Some careers require an education, but don’t require a 4 year degree, like nursing(in most states), computer programming(it’s not required, but it makes it a lot easier to break into) and others.   Do you need to hit a 4 year school and get a Bachelor’s degree, or can you hold yourself to a 2 year program at a technical college and save yourself 40,000 or more?

That should be an easy choice.   Don’t go to college just because you think you should or because somebody said you should, or to get really drunk.   College isn’t for everybody and it’s possible it’s not for you.

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    1. Parents and children should spend a lot of time discussing their dreams and finding ways to sample parts of those dreams. My daughter expressed an interest in be a fashion designer. e talked about it and decided together she should try a sewing class. Helping your children figure out their dreams, desires and career is part of parenting.

    2. I completely agree with you that college isn’t for everyone. However, I think that after a few years working one should evaluate whether or not a degree will allow them to get further in their career.

      • I’m also of the opinion that everyone should learn a trade right out of high school, before going to college. If you spend a year getting to journeyman electrician, you’ll always have a fallback. Electricians and plumbers don’t get off-shored.

    3. It’s too bad the system here pushes everyone toward college. If we promote trade school more, the kids would have more choices. Plumbers, electricians, and auto mechanic make A LOT of money!

    4. I’m planning on teaching my kids this exact lesson, that college is not for everyone. I went, did well, and got a high paying job. On the other hand, if I had to do it again, I would not. I think I would be happier doing a trade that is more physical.

      Skipping on college was never an option according to my parents. I suspect at least one of my kids will grow up like me, and I want them to know they have options.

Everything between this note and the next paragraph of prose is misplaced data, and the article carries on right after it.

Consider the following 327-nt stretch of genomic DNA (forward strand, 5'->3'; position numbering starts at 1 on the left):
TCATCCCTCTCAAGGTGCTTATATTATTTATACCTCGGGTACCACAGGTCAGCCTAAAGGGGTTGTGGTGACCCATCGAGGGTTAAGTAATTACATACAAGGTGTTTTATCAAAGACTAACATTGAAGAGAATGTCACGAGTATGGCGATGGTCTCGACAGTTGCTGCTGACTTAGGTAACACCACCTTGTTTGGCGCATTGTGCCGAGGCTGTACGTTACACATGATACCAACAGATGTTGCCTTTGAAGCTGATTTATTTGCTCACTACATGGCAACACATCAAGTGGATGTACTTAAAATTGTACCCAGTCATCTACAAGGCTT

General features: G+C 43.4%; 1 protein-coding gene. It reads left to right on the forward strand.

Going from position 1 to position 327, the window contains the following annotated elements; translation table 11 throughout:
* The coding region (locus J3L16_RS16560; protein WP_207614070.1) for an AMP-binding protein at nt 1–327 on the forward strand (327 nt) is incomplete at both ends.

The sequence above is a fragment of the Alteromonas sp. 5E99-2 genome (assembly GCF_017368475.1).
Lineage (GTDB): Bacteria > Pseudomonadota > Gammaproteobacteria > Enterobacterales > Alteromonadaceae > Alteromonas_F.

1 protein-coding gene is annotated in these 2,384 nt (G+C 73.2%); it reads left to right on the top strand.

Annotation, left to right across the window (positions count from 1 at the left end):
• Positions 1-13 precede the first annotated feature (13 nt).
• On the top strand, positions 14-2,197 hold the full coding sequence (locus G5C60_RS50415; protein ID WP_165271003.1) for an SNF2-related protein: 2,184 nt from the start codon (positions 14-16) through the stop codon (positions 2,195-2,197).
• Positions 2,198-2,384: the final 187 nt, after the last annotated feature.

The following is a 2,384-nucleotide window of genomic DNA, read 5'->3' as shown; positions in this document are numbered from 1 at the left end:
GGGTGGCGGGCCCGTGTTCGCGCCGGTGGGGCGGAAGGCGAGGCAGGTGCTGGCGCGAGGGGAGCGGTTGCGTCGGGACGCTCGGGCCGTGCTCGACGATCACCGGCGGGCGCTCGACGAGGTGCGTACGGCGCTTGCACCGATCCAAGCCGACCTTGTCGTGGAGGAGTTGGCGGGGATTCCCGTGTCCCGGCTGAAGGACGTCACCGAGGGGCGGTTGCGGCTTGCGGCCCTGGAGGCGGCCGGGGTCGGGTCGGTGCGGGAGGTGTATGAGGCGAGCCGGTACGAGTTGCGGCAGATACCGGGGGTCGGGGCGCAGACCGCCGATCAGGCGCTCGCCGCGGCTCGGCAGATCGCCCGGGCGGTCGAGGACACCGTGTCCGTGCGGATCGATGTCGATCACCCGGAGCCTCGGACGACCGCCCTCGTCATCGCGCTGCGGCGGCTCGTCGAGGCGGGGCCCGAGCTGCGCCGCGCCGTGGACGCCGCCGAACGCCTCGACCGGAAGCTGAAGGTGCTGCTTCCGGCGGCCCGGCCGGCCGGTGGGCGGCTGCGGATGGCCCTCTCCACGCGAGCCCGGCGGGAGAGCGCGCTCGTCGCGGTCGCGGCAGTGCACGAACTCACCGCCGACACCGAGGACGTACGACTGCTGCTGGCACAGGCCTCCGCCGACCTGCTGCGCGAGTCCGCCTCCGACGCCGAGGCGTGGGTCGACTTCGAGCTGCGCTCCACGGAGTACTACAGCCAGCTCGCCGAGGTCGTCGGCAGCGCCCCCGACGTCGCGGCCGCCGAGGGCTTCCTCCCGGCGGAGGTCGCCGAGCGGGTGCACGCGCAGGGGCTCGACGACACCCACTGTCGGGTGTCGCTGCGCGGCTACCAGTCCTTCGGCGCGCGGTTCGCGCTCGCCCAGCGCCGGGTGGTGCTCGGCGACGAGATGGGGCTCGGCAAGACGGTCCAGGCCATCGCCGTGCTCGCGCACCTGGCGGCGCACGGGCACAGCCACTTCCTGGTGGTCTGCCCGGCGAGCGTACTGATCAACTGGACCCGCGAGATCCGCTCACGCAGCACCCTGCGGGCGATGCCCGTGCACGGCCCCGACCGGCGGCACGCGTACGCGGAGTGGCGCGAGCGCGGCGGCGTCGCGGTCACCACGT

5. Very timely post. Since fall session is round the corner. Students and parents should ask themselves as to how much they want to spend on education and in how much time the loan can be repaid once they get job. They should factor in the expected salary from that job while calculating repayment term.

    6. Wherever I have worked, there was always a stigma about having or not having a degree. Those without rightly thought they were just as good as those with. Going to college just gives people a different experience. Choosing not to go to college can open you up to alternative experiences that are just as enriching, and prepare you for life. I think there are talenetd people with and without degress. I think universities have some students that have simply made the wrong choice in how to spend their time. There is no correlation between knowledge and intelligence.

      • At my last company, degrees were only mentioned when management positions opened up. they were a “requirement” that was waived as often as not.

    7. I firmly believe that student loans are the next crisis waiting to happen. We as a society are too convinced that college is not possible without them. I think they’re appropriate in some cases, but not in the vast majority.

      Think what the repayment of those loans is going to do to the next generation’s spending power. That can only have negative implications for the economy.